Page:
The news came days after the Chairman of the Planning and Development Scrutiny Panel told members that its January meeting would be cancelled. No other meetings were scheduled in the current municipal year.

But even before the housing announcement, Panel members were unhappy at the cancellation.

Councillors Jim Forrest and Shaun Cunningham, the Lib Dem and Independent spokesmen on the Panel, had written to the chairman asking him to reconsider.

They cited a number of important and urgent issues which the Panel should be considering, including:

  • The future of the Welborne plan, which is overshadowed by doubts over funding for the motorway junction it depends on;
  • A progress report on schemes to solve the Nitrates issue, in particular clarification on how a proposal for rewilding the Strategic Gap between South Fareham and Stubbington could be funded;
  • The future of our shopping centres – district and local centres as well as the town centre. Threats to traditional shopping were apparent even before the impact of the pandemic.
  • Prospects for improving fibre-optic cabling in the borough to meet the growing demand for online access for work, shopping and leisure – again a trend accelerated by the pandemic.
  • Examination of the Partnership for South Hampshire’s Statement of Common Ground and its suggestion of Strategic Development Opportunity Areas.

Jim Forrest says: “The modern council structure, giving power to a six-member Executive has led to quicker decision-making. But it needs close scrutiny by specialist panels of councillors, to ensure decisions are well thought-out and reflect what residents want. Planning and Development isn’t the only panel being starved of business.

“Councillors are being reduced to cyphers, rubber-stamping the actions of an increasingly unaccountable elite. Fareham needs the support of all its councillors in fighting off Whitehall’s vision of an urban sprawl across the whole of South Hampshire.”

Swans in danger

A local resident has recently reported a number of dead swans in the Fareham Creek area, and they have been found to have had Avian Flu.

Fareham Borough Council’s Environment Department have confirmed to
Councillor Katrina Trott that they are liaising with both the lead agencies, DEFRA (Department for Environment, Food and Rural Affairs) and the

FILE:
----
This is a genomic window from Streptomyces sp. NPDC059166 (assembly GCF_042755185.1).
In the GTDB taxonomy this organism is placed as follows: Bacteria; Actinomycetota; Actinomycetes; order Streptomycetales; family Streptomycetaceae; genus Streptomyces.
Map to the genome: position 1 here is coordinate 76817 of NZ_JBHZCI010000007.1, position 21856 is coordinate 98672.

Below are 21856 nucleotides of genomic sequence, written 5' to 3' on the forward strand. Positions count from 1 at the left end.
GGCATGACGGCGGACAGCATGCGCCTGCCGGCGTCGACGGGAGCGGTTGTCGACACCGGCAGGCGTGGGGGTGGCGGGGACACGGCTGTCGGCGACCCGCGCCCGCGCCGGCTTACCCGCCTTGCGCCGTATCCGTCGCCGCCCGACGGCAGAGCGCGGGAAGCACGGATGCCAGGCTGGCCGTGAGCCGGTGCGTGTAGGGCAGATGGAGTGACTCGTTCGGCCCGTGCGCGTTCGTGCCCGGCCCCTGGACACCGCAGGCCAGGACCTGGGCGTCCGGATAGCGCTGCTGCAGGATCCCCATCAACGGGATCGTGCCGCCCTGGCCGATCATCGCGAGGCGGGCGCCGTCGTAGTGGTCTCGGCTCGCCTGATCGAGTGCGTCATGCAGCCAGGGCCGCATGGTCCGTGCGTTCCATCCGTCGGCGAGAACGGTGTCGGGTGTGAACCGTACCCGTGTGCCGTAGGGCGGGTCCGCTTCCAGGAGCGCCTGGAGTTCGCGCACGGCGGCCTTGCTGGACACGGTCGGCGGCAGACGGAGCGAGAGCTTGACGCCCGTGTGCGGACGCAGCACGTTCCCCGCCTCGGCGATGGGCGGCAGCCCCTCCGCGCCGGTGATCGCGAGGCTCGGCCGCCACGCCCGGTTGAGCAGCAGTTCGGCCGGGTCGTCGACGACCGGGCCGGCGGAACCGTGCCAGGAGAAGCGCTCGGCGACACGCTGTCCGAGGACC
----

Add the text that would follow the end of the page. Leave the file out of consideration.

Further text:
Environment Agency.

Katrina has now received this report from FBC’s Head of
Environmental Health:
“As you know now the swans that died a couple of weeks ago were
tested by DEFRA and the result was positive for Avian Flu, also
contacted and advised at the time were APHA (Animal and Plant
Health Agency) and Public Health England.

“It appears that there was a process in place where DEFRA advertise
the DEFRA helpline on 03459 33 55 77, and this is where dead
birds should be reported. They will either come and remove the birds
for testing and/or contact the Council’s depot to arrange removal of
the birds.

“It seems the APHA are only interested in more than 5 birds
and that’s really only for surveillance in the environment and to allow
them to take measures to protect farmed birds.

“Public Health England have informed us that the strains of Avian flu
found in the UK recently pose little risk to human health and we were
advised yesterday that we could put signs up if we wanted to.

“Coincidentally yesterday some more dead swans were reported on
the Cams Golf Course side and we are arranging for signage to be put up as soon as possible now, which will basically advise the public
not to go near dead birds and advise them to report to the DEFRA
helpline.

” We urge you NOT to walk along the coastline of Fareham Creek
where swans congregate and certainly not to feed the birds at
this time.”

Paula Headley, a caring and very concerned local resident contacted Katrina, and DEFRA, RSPB and RSPCA. Fareham Borough Council
is at last producing and placing notices.

Praise must go to Paula who had already placed notices in the area to warn the public, as shown here.

Minors are future majors

They should not be discouraged

When the Daily Echo ran a story recently featuring the likely sea-rise impact on Southampton, it unleashed a torrent of outraged climate change denial. Climate Central’s data was viewed as preposterous, extremely unlikely and unwarranted fearmongering. Barely 20% of respondents agreed with the report.

That reaction – the refusal to countenance the full impact of the way we live now – is perfectly understandable. There are not many things these days as trusted as bricks and mortar . . . as safe as houses. Unfortunately, that trust flies in the face of science. While countries are firmly in the grip of an addiction to never-ending growth, it is difficult to face up to the consequences of damage to our planet.

This deep resistance to radical change is a central concern in Jason Hickel’s studies summarised in his book, Less Is More. You may recoil from his remedies and, like Echo readers, dismiss such analysis as preposterous propaganda. It does, however, form part of a fresh and enlightened approach to curricula development.

Readers who cannot tolerate Greta Thunberg’s criticisms of leadership or close their minds to any alternatives to capitalism, are unlikely to be planning to move to higher ground. 2050 may seem a very long was away. Surely the children will find a solution. Or maybe the scientists are just plain wrong? Maybe we should cross our fingers or pray harder for deliverance? Or maybe we should, at the very least, be working harder right now to resolve the funding prioritisation of sea defences.